A HISTORY OF THINKING
Sunday 21 May 1995
PLATO, the Greek philospher who was born in 427BC, was the first to conclude, correctly, that the brain was the ''originating power of the perceptions and hearing and sight and smell''. His student, Aristotle, disagreed, believing the brain had something to do with cooling the blood.
The brain took something of a back seat in philosophical thinking about the body until the birth of moden science. In the early 17th century, Rene Descartes, the French philosopher, chose the pineal gland deep in the brain as the seat of the soul, the point at which the mechnical clockwork mechanism of the body makes connection with the higher spiritual entity of a human being.
Franz Josef Gall (1758-1828), a doctor from Vienna, began to make more serious inroads into the anatomy of the brain, suggesting that different regions could be responsible for controlling different functions. The idea was advanced for its day, but Gall proceeded to elaborate on it, saying that a particularly well-developed characteristic would result in that part of the brain growing in size.
These growths, he postulated, could be felt as bumps on the skull and he claimed to be able to identify 32 possible lumps, for characteristics ranging from philoprogenitiveness (love of children) to hope and wit. Phrenology, as it was called, became extremely popular in the 19th century until it was later shown to be without any foundation.
By the middle of the last century a French doctor and anthropologist, Paul Broca, began the pioneering work on brain surgery that led him to discover areas of the brain responsible for the human skill of putting thoughts into words. Fourteen years later, a German scientist called Carl Wernicke discovered another area of the brain involved in speech. People with damage to this area speak grammatically but the words make little sense. They also have trouble understanding what others are saying.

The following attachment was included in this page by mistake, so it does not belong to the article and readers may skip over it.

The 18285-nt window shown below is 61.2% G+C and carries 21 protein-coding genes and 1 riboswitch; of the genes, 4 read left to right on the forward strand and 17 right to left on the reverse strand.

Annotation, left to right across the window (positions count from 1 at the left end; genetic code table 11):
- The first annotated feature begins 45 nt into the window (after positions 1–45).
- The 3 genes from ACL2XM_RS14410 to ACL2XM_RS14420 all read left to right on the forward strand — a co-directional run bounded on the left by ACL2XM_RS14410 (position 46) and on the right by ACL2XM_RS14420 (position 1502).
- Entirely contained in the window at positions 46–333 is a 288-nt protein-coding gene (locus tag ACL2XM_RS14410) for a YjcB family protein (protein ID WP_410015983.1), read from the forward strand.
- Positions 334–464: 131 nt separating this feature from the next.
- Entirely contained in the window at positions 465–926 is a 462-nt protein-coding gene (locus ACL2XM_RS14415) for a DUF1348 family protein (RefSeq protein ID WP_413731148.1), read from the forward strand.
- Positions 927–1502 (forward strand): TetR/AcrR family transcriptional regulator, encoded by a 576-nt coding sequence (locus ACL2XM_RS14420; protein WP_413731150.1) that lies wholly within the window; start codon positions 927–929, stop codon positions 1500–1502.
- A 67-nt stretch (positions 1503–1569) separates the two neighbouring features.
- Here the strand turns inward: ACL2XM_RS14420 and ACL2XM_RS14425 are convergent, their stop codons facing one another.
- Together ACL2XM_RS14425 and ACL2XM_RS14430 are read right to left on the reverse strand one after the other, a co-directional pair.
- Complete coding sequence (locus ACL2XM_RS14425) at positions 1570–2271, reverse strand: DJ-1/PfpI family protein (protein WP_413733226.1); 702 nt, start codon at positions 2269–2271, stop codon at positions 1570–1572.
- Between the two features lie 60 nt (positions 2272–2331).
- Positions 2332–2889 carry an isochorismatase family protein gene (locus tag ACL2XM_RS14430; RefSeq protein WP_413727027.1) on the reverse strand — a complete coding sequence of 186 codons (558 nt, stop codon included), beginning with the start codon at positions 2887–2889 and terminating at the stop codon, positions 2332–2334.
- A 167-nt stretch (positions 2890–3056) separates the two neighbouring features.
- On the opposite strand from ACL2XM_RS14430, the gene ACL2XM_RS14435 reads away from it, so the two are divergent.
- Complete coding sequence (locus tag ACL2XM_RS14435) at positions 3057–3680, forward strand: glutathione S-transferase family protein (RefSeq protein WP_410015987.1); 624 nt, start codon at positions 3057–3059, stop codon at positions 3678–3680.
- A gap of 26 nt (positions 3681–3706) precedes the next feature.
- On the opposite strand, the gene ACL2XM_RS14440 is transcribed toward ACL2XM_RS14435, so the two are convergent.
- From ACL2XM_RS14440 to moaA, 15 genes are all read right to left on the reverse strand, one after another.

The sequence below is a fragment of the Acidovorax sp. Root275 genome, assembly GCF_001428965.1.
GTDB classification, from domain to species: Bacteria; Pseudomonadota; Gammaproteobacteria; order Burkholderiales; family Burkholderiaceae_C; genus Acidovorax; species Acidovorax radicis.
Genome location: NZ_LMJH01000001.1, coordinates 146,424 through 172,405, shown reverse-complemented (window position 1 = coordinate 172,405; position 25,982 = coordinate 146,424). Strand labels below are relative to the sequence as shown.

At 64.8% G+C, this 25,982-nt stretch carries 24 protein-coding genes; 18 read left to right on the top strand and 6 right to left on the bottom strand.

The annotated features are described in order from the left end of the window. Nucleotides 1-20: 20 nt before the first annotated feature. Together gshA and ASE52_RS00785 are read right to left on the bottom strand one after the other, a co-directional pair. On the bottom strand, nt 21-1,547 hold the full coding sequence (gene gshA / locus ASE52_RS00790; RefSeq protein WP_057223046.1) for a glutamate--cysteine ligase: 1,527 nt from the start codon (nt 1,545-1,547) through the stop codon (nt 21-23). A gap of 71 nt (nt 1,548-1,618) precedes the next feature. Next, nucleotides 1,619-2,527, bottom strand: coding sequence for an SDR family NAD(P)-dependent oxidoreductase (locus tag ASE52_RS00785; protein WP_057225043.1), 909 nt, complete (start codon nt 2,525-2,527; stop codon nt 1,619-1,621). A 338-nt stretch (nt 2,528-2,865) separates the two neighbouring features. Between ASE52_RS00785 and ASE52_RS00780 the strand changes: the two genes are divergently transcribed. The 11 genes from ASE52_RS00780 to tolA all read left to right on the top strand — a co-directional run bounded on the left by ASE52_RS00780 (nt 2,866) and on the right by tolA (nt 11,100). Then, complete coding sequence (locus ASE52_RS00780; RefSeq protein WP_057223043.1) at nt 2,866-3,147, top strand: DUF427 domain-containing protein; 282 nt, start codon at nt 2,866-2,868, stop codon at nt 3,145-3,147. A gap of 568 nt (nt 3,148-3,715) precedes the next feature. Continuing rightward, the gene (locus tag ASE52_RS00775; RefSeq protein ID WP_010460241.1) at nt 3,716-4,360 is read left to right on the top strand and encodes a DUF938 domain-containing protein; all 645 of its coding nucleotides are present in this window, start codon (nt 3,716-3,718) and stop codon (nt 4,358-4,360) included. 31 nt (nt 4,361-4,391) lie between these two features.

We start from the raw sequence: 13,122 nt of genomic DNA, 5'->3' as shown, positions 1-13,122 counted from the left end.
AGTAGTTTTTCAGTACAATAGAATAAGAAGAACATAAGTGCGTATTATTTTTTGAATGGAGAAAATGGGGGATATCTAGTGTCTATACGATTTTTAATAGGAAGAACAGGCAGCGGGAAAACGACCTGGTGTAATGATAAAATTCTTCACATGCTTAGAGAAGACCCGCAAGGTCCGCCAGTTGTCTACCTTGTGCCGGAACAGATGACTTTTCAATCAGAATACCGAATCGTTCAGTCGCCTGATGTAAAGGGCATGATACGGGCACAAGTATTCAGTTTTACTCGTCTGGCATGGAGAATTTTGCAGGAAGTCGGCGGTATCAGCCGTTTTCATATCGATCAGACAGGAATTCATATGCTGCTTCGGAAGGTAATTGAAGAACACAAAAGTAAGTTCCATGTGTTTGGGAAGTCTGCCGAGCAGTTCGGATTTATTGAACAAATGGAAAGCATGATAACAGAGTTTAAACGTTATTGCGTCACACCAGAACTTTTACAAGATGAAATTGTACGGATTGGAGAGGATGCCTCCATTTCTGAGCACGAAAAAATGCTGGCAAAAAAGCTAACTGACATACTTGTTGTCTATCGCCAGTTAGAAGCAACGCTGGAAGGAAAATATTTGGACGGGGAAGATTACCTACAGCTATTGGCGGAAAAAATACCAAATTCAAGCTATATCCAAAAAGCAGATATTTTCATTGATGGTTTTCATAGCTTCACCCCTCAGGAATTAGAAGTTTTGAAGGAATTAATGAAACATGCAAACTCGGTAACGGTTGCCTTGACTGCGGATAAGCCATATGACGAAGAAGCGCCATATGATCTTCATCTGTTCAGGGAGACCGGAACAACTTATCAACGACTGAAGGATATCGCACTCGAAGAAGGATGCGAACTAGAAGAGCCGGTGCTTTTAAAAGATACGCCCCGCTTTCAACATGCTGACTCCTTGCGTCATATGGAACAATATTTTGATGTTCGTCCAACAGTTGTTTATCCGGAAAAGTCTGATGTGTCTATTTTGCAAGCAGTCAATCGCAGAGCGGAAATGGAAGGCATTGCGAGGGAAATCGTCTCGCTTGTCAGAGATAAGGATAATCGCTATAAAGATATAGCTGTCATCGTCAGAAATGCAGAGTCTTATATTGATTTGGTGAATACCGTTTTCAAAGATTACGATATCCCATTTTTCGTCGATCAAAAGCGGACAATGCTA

Even today researchers know these regions of the brain as Broca's area and Wernicke's area. It now seems that Wernicke's area sorts out the meaning of what we want to say and passes this on to Broca's area, which applies the rules of grammar and further triggers another brain region that controls the movements of the facial muscles during speech.
There was something of a hiatus in brain research until the 1930s when Alexander Luria, the Russian neuropsychologist, began to develop the principle of understanding brain function from psychological tests. One of his interests was trying to understand the phenomenal memory of certain people. His ideas spawned a fruitful area of investigation based on batteries of complex tests.
Later, the idea of the ''cognitive approach'' to brain research was born with the work of the British neuropsychologist Elizabeth Warrington. This tried to understand the limitations of brain-damaged people to explain how the healthy brain functions. The cognitive approach focused on issues such as attention, memory or planning and is thought to have helped prepare scientists for the revolution that brain-scanning research created.
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